Cookies on this website
We use cookies to ensure that we give you the best experience on our website. If you click 'Continue' we'll assume that you are happy to receive all cookies and you won't see this message again. Click 'Find out more' for information on how to change your cookie settings.

OBJECTIVES: The index of microcirculatory resistance (IMR) provides a reproducible assessment of the status of coronary microvasculature in patients with ST-elevation myocardial infarction (STEMI). Frequency-domain optical coherence tomography (FD-OCT) enables detailed assessment of the morphology of coronary plaque.We sought to determine the influence of the initial culprit coronary plaque anatomy within the infarct-related artery on IMR after stenting in STEMI. PATIENTS AND METHODS: In 25 STEMI patients IMR was measured immediately before and after stent implantation. FD-OCT imaging was performed at the same time points and atherothrombotic volume (ATV) before stenting, prolapsed+floating ATV after stenting and ΔATV was measured using three different strategies. RESULTS: There were no relationships between preprocedural IMR and FD-OCT parameters. Prestenting IMR was related only to pain to wire time (P: 0.02). Irrespective of the method adopted, the final IMR was related to prestenting ATV (ρ: 0.44, P: 0.03 for method I, ρ: 0.48, P: 0.02 for method II and ρ: 0.30, P: 0.06 for method III) and ΔATV (ρ: 0.41, P: 0.04 for method II and ρ: 0.44, P: 0.03 for method III). CONCLUSION: IMR measured before stenting is independent of the appearances of the culprit coronary plaque within the infarct-related artery. IMR after stenting, and more importantly, the change in IMR after stenting, reflect the degree of distal embolization during stent implantation.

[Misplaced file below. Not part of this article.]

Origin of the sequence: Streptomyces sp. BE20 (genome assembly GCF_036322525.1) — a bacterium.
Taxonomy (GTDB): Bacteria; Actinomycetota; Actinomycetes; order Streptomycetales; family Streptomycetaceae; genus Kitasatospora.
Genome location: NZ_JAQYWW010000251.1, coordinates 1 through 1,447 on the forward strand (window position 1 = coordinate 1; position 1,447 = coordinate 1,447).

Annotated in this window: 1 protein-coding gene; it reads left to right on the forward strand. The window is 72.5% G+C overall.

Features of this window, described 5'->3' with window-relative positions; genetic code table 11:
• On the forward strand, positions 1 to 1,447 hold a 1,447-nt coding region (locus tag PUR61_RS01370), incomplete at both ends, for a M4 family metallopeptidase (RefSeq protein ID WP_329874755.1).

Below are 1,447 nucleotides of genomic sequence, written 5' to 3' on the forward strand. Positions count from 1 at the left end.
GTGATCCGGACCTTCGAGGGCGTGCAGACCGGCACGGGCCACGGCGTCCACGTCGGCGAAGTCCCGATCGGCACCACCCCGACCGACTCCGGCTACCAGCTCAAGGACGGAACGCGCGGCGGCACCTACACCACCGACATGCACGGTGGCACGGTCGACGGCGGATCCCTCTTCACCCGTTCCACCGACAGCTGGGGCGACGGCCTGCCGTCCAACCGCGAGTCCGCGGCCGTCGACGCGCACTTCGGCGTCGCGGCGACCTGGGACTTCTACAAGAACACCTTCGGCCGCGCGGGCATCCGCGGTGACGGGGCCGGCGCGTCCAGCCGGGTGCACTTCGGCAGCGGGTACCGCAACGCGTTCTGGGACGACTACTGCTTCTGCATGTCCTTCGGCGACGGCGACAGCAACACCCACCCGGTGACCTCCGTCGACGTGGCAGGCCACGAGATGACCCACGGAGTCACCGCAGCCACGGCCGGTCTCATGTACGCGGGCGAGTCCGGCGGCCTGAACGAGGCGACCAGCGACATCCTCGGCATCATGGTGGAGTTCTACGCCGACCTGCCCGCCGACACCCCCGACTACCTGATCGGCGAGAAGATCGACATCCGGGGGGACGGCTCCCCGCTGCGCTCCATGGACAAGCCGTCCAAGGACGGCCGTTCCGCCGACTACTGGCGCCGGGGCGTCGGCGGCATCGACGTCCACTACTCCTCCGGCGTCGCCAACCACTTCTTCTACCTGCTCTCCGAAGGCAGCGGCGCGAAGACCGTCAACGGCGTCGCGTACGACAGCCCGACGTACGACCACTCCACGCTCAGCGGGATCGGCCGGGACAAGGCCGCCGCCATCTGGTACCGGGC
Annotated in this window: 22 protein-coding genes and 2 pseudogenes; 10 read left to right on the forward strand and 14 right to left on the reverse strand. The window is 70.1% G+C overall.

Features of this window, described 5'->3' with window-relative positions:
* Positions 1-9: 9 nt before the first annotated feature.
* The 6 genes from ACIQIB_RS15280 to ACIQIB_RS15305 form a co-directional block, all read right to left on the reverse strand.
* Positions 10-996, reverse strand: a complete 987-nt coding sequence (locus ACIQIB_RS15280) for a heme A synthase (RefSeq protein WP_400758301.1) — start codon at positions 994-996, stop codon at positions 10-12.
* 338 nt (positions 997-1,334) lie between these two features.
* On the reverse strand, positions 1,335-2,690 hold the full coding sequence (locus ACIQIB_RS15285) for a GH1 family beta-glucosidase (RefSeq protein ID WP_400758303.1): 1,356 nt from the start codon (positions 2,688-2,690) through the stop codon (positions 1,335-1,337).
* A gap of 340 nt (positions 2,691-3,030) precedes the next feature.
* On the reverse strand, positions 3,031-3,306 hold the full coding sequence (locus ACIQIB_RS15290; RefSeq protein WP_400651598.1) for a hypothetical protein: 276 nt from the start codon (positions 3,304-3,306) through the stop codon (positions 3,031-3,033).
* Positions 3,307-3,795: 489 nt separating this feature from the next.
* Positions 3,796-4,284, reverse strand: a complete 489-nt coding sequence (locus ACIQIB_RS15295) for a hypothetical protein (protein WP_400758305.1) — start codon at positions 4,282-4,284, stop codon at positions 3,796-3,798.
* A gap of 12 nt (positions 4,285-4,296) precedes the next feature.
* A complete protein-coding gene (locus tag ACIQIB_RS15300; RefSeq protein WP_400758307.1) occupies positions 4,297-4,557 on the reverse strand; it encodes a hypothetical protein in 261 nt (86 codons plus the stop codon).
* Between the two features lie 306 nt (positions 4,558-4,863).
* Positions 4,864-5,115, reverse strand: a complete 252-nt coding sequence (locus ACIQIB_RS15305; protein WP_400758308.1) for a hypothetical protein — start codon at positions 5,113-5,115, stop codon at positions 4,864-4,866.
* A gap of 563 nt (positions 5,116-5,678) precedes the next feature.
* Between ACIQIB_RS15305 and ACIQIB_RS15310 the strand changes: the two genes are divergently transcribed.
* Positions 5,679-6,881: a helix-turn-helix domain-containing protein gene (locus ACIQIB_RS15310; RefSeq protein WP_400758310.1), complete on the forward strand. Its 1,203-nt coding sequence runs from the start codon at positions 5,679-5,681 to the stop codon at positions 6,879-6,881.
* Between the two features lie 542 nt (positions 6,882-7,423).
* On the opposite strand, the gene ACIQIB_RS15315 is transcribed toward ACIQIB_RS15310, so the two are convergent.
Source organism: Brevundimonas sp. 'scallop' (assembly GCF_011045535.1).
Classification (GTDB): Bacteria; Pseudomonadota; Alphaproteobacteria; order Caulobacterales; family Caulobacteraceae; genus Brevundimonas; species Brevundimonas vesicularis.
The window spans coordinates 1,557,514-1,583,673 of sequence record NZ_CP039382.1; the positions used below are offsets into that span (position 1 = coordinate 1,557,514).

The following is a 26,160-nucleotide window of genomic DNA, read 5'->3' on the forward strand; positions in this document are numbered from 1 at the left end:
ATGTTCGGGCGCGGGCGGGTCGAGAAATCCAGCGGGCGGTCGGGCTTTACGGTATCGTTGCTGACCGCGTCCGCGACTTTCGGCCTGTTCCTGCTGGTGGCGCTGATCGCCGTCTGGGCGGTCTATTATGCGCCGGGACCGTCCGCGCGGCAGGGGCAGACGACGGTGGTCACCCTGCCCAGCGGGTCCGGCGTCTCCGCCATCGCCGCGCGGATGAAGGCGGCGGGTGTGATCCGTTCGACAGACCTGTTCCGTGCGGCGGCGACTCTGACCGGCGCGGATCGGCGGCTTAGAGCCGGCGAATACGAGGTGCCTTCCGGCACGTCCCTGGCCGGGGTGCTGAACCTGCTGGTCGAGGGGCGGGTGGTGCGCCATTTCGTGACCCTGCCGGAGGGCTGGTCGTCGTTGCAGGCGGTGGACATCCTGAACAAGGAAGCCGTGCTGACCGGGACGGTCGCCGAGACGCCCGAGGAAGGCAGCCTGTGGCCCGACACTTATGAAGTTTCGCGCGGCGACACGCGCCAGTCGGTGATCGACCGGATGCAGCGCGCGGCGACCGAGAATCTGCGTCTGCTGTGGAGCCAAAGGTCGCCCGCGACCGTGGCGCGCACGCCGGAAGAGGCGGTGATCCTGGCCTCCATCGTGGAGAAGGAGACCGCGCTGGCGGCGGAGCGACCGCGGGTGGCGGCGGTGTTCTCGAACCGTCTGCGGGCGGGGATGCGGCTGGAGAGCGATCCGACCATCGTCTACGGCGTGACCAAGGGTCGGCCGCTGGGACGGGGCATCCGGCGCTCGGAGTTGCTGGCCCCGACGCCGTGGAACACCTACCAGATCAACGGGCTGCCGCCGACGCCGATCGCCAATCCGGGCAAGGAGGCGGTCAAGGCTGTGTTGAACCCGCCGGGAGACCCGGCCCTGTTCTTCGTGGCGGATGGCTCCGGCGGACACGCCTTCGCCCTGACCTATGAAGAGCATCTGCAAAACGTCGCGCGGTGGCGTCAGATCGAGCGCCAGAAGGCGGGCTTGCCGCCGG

Original publication

DOI

10.1097/MCA.0000000000000458

Type

Journal article

Journal

Coron Artery Dis

Publication Date

05/2017

Volume

28

Pages

198 - 208